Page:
Phoenix Real Estate Market update for February 2024

How Presidential Elections Affect Housing
Starter Homes are a Hot Market in Greater Phoenix

For Buyers:
With many existing home owners comfortably staying put these days, more attention is placed on first-time home buyers, affordability, and supply of homes. The first thing that comes to mind is the choice between renting and buying. According to RealData the median cost of a 3 bedroom apartment at a 50+ unit complex in Q2 2023 was $2,100 per month in Maricopa County. The median size is roughly 1,250 square feet. The past 30 days of sales show the median sale price of a 1,200-1,500 square foot, 3+ bedroom single family starter home to be $370,000 in Greater Phoenix.

Many first time home buyers put down 3.5% on a FHA loan ($13,000 on $370K), and last month nearly 70% in this price range had a seller or builder agree to contribute to closing costs with a rate buy-down. That’s a median contribution of $10,000 from the sellers. On February 1st, the average FHA rate was 6.0% according to Mortgage News Daily. With a 2/1 buy-down from the seller, the first year estimated payment would be $2,159 per month, including taxes, insurance, and PMI. A permanent 1% buy-down would equate to $2,375 per month. This puts the monthly cost to buy a small starter home within a few hundred dollars of the median rental rate.

In Pinal County, the median cost drops to $310,000 and over half of the properties sold in the past 30 days are newly built within the past 5 years or under contract for 2024. On a 2/1 FHA buy-down, the estimated PITI payment is $1,825 per month and a permanent 1% buy-down would be $2,006. 

Currently there are 366 active single family listings between 1,200-1,500 square feet, with 3+ bedrooms, under $370,000 in the Arizona Regional MLS (Pinal County has 53% of them). There are 312 listings under contract and 191 closed in the last 31 days. This is a hot market segment.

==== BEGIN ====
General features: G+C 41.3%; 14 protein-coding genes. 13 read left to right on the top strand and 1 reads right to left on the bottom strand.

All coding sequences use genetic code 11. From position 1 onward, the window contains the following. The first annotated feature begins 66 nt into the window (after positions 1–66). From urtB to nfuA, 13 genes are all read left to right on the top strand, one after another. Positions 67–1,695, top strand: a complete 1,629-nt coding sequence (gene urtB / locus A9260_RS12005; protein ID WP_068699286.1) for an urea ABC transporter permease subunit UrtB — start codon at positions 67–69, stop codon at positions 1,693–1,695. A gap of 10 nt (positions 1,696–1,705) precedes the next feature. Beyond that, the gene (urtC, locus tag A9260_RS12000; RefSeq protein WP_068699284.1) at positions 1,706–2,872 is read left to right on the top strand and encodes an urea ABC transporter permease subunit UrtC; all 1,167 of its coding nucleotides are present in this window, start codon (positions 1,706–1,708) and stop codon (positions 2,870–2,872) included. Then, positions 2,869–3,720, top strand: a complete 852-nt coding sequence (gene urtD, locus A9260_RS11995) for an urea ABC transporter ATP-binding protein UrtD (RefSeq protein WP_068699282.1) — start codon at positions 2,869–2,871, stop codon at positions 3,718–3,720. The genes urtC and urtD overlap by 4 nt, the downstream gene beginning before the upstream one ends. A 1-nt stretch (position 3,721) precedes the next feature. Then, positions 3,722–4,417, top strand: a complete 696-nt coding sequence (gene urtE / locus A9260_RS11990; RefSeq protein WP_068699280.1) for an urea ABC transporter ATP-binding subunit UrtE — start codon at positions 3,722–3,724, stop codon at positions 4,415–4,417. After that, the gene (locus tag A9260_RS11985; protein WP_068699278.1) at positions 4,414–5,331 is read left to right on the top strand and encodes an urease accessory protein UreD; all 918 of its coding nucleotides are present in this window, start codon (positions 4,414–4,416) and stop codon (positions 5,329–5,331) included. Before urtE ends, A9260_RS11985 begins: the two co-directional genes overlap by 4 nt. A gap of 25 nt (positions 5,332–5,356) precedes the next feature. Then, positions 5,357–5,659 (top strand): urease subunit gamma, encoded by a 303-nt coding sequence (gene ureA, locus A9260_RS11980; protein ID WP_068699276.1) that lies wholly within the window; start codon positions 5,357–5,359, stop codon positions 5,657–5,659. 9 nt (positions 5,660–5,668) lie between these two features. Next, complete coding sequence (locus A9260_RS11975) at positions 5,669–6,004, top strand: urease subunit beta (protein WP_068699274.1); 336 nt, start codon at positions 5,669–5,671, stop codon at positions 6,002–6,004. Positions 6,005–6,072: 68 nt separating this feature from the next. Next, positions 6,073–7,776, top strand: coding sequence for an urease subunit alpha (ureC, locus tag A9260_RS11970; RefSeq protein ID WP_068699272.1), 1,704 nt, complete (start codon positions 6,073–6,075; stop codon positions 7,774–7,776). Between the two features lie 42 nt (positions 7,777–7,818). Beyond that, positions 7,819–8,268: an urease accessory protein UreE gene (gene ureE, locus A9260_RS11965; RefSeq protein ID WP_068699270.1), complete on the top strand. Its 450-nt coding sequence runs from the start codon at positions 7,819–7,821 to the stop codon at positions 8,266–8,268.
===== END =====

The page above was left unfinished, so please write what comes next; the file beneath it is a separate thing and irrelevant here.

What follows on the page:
2024 is expected to be another year of change for the Greater Phoenix housing industry, but this time the shift is expected to be towards stability in home appreciation and improved affordability measures as incomes catch up. After hitting rock bottom for demand in 2023, things are looking up. 

For Sellers:
It’s an election year! Every four years there is an expectation that the drama, uncertainty, and manipulation that comes with presidential campaigns will dramatically affect the housing market, specifically prices or mortgage rates. Spoiler Alert: It doesn’t. The main influence on the housing market comes from policies, not the elections themselves. For instance, the stimulus packages and policies that were passed during the 2020 COVID-19 election year and continued into the next administration were the first stones to cause a ripple effect of fortunate and unfortunate events in the housing market over the past 4 years.

So what’s to be expected this year? There is one market that can be affected by an election, and that’s the stock market. After the last 4 elections, the stock market has responded positively afterwards, which affects both luxury buyers and retirees with a high percentage of cash purchases. If a cash buyer expects their investment portfolio to be worth more after an election, they may simply put off their home purchase until the Spring. This can cause contract activity to stagnate for a couple months, but not enough to affect prices, and this mild affect can be offset by other mitigating factors, like seasonality, that would make the impact unnoticeable. 

So far in 2024, listings under contract over $1M are higher than 2022, which is the #1 record year for this price range. Active listings over $1M are also at record highs, which is offsetting the increased demand and keeping price appreciation stable. Retirement communities are not experiencing the same however, as this segment is highly sensitive to inflation. When prices for necessities are high and uncertain, many buyers in this segment will choose to keep their cash for safekeeping. Perhaps they’ll feel better after the election.

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